CHAPTER 6: What You Can Do To Reduce Smog........................................54Getting Around......................................55At Home ...............................................57At Work ................................................58

    References............................................61Useful Web sites ...................................63

  • the smog primer 2

    What is Smog?IntroductionEvery day, the average adult breathes about 15,000 to 20,000 litres

    of air. Air is a mixture of gases that makes up our atmosphere and is vital

    to life on earth. It largely consists of oxygen (21%) and nitrogen (78%).

    However, as a result of both natural and human processes, the atmos-

    phere also contains a number of gases that, at elevated concentrations,

    can be a health threat to people and animals and damaging to plants.

    These gases include ground-level ozone (O3), nitrogen oxides (NOx),

    sulphur dioxide (SO2), and carbon monoxide (CO), as well as a range of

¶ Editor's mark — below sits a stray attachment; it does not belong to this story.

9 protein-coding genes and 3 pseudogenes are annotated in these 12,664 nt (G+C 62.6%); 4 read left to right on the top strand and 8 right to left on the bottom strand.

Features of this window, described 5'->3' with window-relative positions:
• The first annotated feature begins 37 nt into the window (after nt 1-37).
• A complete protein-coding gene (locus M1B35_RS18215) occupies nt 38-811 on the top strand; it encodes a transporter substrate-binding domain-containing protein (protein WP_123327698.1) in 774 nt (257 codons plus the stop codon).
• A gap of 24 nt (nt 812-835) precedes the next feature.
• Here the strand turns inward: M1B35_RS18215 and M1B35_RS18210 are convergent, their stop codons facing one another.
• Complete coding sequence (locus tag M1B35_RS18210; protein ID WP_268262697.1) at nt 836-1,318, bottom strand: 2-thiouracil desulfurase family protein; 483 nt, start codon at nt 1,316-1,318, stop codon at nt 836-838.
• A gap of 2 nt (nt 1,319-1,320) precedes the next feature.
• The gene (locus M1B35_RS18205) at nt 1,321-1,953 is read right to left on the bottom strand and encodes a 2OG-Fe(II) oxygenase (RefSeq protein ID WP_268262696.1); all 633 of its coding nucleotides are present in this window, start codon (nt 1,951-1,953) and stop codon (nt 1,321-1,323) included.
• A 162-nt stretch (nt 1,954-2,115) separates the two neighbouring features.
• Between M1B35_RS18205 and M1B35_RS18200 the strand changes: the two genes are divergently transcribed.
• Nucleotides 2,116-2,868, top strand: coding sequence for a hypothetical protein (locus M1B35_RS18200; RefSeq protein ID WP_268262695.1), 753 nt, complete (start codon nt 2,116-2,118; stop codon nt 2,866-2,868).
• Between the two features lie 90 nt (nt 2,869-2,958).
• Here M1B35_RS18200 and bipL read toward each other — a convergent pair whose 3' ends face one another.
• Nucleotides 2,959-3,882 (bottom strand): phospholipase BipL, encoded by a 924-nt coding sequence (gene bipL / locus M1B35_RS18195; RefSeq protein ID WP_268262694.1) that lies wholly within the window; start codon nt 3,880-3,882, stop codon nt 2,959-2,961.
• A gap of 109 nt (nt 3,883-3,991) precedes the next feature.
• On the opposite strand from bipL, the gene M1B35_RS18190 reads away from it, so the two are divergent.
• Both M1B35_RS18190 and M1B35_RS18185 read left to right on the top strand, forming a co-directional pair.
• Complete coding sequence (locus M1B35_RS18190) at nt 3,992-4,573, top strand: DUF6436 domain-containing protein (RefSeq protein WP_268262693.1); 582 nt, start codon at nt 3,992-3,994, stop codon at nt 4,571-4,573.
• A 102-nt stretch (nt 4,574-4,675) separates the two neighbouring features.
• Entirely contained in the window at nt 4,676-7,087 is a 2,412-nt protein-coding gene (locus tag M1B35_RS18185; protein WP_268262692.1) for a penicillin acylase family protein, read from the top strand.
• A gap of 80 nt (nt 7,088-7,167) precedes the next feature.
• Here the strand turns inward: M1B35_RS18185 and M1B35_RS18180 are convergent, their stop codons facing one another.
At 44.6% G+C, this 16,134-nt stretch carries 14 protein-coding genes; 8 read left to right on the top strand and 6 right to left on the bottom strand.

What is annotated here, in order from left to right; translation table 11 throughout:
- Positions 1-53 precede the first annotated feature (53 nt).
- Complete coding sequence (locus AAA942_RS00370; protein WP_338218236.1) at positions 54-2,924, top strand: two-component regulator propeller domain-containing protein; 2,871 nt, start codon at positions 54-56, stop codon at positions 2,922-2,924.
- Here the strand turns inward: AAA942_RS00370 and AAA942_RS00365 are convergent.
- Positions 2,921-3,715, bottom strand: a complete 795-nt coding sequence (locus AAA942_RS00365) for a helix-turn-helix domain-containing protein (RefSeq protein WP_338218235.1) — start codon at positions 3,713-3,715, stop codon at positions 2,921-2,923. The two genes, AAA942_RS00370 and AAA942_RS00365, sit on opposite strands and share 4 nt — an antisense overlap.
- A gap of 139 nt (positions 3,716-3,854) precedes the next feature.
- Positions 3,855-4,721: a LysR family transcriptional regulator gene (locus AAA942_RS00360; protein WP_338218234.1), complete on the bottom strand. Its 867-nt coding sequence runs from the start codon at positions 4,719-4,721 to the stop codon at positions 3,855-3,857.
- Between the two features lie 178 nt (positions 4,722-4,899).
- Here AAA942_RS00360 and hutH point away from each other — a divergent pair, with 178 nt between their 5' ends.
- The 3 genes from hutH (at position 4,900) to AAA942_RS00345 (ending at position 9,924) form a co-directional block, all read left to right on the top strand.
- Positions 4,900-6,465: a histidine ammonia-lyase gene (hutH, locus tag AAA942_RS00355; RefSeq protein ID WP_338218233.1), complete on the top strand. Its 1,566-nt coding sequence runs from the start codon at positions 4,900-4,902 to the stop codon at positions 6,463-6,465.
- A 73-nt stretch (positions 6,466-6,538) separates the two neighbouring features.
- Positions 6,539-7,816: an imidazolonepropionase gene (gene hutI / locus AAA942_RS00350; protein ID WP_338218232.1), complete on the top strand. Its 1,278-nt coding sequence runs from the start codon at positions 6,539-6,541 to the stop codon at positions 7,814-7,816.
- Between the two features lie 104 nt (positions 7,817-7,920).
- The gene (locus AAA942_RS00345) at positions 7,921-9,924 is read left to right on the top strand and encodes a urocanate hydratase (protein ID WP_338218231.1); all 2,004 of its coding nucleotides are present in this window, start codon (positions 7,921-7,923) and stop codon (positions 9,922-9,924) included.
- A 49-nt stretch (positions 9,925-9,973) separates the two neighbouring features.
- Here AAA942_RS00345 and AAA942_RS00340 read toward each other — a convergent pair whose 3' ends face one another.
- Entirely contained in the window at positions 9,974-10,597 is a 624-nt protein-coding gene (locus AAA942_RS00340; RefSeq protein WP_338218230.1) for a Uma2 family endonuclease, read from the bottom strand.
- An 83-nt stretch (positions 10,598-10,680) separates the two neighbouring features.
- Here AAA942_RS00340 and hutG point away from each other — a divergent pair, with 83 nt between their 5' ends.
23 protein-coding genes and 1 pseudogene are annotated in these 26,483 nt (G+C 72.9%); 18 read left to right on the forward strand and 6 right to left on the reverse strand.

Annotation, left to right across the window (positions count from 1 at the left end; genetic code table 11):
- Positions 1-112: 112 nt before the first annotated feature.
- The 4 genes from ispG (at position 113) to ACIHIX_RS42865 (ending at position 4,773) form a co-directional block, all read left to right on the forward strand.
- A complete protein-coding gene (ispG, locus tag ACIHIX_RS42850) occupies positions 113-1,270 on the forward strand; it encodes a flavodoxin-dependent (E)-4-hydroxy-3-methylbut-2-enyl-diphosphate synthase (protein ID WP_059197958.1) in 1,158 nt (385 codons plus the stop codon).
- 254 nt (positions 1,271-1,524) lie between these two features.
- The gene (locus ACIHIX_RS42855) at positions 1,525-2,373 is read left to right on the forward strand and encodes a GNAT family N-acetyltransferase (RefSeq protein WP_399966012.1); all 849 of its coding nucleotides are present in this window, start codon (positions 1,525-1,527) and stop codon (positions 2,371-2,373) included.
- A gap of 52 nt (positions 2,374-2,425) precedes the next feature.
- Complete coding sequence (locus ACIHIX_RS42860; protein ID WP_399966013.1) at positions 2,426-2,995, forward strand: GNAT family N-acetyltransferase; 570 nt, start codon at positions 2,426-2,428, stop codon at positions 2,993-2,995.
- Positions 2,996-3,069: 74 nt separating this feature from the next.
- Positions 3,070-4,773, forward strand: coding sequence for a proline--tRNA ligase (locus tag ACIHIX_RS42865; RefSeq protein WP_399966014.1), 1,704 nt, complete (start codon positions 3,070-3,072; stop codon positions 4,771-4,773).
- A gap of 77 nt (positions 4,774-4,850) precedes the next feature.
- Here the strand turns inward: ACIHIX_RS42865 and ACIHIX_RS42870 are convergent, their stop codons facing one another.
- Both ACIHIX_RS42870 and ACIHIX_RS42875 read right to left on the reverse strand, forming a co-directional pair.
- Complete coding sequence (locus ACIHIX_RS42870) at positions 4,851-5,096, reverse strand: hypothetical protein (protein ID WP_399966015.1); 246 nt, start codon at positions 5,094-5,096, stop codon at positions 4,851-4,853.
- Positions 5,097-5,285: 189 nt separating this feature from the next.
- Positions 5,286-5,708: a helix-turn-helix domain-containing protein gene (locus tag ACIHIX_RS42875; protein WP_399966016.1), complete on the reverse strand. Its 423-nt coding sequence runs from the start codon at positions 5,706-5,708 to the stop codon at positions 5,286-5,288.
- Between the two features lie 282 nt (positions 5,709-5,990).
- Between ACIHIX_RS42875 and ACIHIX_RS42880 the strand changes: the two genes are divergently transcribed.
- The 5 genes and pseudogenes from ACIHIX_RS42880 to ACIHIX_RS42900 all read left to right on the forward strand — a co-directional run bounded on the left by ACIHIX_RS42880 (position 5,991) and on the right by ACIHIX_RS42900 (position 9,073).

organic gases and vapours referred to as volatile organic compounds

    (VOCs). The atmosphere also contains tiny particles, known as partic-

    ulate matter (PM), that may be either solid or liquid. All of these poten-

    tially toxic gases and substances are together referred to as air pollu-

    tants. Combined, they are the principal ingredients of smog.

    chapter one

  • 3 chapter one: what is smog?3 chapter one: what is smog? the smog primer 4

    The term smog was first used more than fivedecades ago to describe a mixture of smoke andfog in the air.Today smog refers to a noxiousmixture of vapours, gases and particles that oftenappears as a yellowish-brown haze in the air.

    Smog is formed in the lower atmosphere, justabove the Earths surface when a variety ofsources release smog forming pollutants into theair.These pollutants are usually warmer than thesurrounding air and tend to rise.While beingdispersed by the wind, heat and sunlight causechemical reactions to occur between pollutants,forming ground-level ozone. PM is also releasedinto the air or is formed later within the atmos-phere through chemical reactions.These particles,together with ground-level O3, are the two maincomponents of smog. Smog will remain in anarea until a weather system, such as a heavyrainfall, washes most of the pollutants out of thelocal atmosphere. High wind speeds can increasedispersion of pollutants, thereby lowering theconcentration levels of the pollutants in an area.

    Smog pollutants can be generated by either naturally occurring processes or by humanactivities. Natural sources of pollutants includeforest fires and volcanoes, which add part